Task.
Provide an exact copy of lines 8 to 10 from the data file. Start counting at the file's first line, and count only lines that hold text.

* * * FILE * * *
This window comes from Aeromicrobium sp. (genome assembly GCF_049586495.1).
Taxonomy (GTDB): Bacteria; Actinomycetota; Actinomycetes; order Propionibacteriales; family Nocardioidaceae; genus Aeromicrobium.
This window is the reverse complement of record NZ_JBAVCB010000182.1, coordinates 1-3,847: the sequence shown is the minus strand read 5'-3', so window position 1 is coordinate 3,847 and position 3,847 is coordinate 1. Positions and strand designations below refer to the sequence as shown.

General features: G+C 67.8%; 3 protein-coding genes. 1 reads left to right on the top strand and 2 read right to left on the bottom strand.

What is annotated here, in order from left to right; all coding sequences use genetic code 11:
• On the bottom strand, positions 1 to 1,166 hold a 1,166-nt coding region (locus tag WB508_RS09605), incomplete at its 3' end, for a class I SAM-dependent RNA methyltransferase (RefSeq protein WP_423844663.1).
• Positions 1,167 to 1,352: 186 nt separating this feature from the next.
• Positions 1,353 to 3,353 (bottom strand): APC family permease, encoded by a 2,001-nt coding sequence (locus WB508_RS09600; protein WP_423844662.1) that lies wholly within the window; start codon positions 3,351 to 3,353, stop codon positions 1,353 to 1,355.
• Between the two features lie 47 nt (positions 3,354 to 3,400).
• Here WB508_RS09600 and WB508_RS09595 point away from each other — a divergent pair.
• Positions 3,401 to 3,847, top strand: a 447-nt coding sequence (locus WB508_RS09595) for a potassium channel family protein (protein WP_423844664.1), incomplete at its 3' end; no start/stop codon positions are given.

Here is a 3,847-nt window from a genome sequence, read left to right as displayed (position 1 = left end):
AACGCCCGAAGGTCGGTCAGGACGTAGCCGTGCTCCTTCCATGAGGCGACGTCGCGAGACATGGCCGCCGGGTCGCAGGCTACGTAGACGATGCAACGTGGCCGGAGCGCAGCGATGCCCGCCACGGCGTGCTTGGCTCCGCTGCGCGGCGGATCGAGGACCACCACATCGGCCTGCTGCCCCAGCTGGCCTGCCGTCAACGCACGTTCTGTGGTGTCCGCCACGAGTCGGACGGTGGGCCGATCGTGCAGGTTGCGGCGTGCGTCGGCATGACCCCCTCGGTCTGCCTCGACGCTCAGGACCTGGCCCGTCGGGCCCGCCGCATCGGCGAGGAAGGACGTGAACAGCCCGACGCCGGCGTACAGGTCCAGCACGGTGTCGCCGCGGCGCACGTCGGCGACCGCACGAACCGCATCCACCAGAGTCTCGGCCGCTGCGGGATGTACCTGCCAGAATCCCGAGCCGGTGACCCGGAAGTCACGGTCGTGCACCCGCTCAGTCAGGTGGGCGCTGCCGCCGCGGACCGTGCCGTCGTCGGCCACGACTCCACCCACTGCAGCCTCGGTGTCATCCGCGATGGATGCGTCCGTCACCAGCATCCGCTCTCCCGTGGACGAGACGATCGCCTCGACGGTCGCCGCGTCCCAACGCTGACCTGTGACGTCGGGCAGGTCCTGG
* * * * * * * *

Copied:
• Positions 1,353 to 3,353 (bottom strand): APC family permease, encoded by a 2,001-nt coding sequence (locus WB508_RS09600; protein WP_423844662.1) that lies wholly within the window; start codon positions 3,351 to 3,353, stop codon positions 1,353 to 1,355.
• Between the two features lie 47 nt (positions 3,354 to 3,400).
• Here WB508_RS09600 and WB508_RS09595 point away from each other — a divergent pair.